08 Aug Nutritional Choline Linked to Lower Risk of Dementia
MedicalResearch.com Interview with:
Jyrki Virtanen, PhD
Assistant professor of nutritional epidemiology
University of Eastern Finland
Institute of Public Health and Clinical Nutrition
MedicalResearch.com: What is the background for this study? What are the main findings?
Response: We have previously found in this same eastern Finnish male study population that higher egg intake was associated with lower risk of developing dementia and with better performance in tests assessing cognitive capacity. Eggs are a major source of choline, especially phosphatidylcholine, and choline (which is an essential nutrient) is necessary for the formation of acetylcholine, which is a neurotransmitter.
Earlier studies have linked choline intake with better cognitive processing but there was no information whether choline intake would also be associated with lower risk of developing dementia. So the purpose of our current study was to investigate whether higher choline intake would associate with better cognitive performance and with lower risk of dementia, which would support our previous findings with egg intake.
And in the current study we did find that especially higher phosphatidylcholine intake was associated with a lower risk of developing dementia and also with better performance in tests measuring memory and linguistic abilities of the men in the study.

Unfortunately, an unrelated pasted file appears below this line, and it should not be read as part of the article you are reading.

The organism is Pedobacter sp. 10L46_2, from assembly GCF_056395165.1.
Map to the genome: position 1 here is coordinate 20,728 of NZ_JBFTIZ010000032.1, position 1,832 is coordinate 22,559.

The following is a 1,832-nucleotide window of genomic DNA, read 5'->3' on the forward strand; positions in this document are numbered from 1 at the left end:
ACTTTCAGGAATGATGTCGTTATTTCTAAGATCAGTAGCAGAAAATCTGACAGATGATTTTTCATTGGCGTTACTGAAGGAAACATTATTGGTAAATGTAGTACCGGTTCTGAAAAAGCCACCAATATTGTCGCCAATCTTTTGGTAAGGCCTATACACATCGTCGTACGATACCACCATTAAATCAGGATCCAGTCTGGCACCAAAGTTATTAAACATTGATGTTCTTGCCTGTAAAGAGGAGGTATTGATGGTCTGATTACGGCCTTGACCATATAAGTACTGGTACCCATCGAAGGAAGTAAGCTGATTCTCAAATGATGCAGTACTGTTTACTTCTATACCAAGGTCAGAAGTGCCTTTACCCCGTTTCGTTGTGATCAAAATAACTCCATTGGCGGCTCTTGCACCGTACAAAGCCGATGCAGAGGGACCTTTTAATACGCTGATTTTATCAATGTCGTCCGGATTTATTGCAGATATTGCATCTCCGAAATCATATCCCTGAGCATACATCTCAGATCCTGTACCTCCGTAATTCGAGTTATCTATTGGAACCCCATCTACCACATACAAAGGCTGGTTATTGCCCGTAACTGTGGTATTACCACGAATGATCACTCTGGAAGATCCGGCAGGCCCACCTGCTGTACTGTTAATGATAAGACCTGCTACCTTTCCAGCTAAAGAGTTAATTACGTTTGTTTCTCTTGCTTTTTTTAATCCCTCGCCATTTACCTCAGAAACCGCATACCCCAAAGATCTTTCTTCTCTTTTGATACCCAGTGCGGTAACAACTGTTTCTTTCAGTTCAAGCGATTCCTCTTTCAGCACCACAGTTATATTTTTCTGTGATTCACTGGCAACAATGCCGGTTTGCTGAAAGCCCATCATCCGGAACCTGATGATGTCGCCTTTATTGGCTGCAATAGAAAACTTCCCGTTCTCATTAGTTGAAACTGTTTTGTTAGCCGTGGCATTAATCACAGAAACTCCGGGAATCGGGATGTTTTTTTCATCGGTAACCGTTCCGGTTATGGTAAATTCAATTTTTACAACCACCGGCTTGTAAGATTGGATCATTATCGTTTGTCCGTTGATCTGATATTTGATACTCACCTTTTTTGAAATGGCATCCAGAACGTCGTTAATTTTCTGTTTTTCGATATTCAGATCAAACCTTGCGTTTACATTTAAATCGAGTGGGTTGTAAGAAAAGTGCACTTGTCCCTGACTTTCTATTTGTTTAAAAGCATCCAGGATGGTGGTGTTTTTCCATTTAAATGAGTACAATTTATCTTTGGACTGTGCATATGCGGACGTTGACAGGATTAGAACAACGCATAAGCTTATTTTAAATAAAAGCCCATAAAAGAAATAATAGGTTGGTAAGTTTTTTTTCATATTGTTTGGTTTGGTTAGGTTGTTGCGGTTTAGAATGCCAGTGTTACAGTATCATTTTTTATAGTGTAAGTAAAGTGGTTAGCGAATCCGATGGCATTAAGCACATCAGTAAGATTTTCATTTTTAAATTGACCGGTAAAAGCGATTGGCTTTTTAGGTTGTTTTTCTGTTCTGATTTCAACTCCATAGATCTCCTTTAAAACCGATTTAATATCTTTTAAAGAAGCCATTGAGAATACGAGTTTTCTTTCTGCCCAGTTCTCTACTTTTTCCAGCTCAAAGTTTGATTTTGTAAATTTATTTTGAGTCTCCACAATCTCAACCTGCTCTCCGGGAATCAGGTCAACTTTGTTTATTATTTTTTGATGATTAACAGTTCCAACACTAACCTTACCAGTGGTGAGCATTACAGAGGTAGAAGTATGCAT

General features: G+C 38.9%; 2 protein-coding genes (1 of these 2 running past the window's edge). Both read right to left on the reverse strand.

MedicalResearch.com: What should readers take away from your report?
Response: At the moment there is not enough research data to make any strong recommendations regarding choline (or egg) intake in the prevention of dementia, so there is no need to start eating a lot of eggs in hopes of preventing memory loss.
MedicalResearch.com: What recommendations do you have for future research as a result of this work?
Response: Our findings should be repeated in other population studies and we would also definitely need evidence from experimental studies that would investigate whether increasing egg intake could lead to better performance in tests assessing cognitive capacity, compared to eating very little egg.
Disclosures: The study was funded by the University of Eastern Finland and by grants from Finnish research foundations. There was no industry funding.
Maija P T Ylilauri, Sari Voutilainen, Eija Lönnroos, Heli E K Virtanen, Tomi-Pekka Tuomainen, Jukka T Salonen, Jyrki K Virtanen.Associations of dietary choline intake with risk of incident dementia and with cognitive performance: the Kuopio Ischaemic Heart Disease Risk Factor Study.The American Journal of Clinical Nutrition, 2019; DOI: 10.1093/ajcn/nqz148
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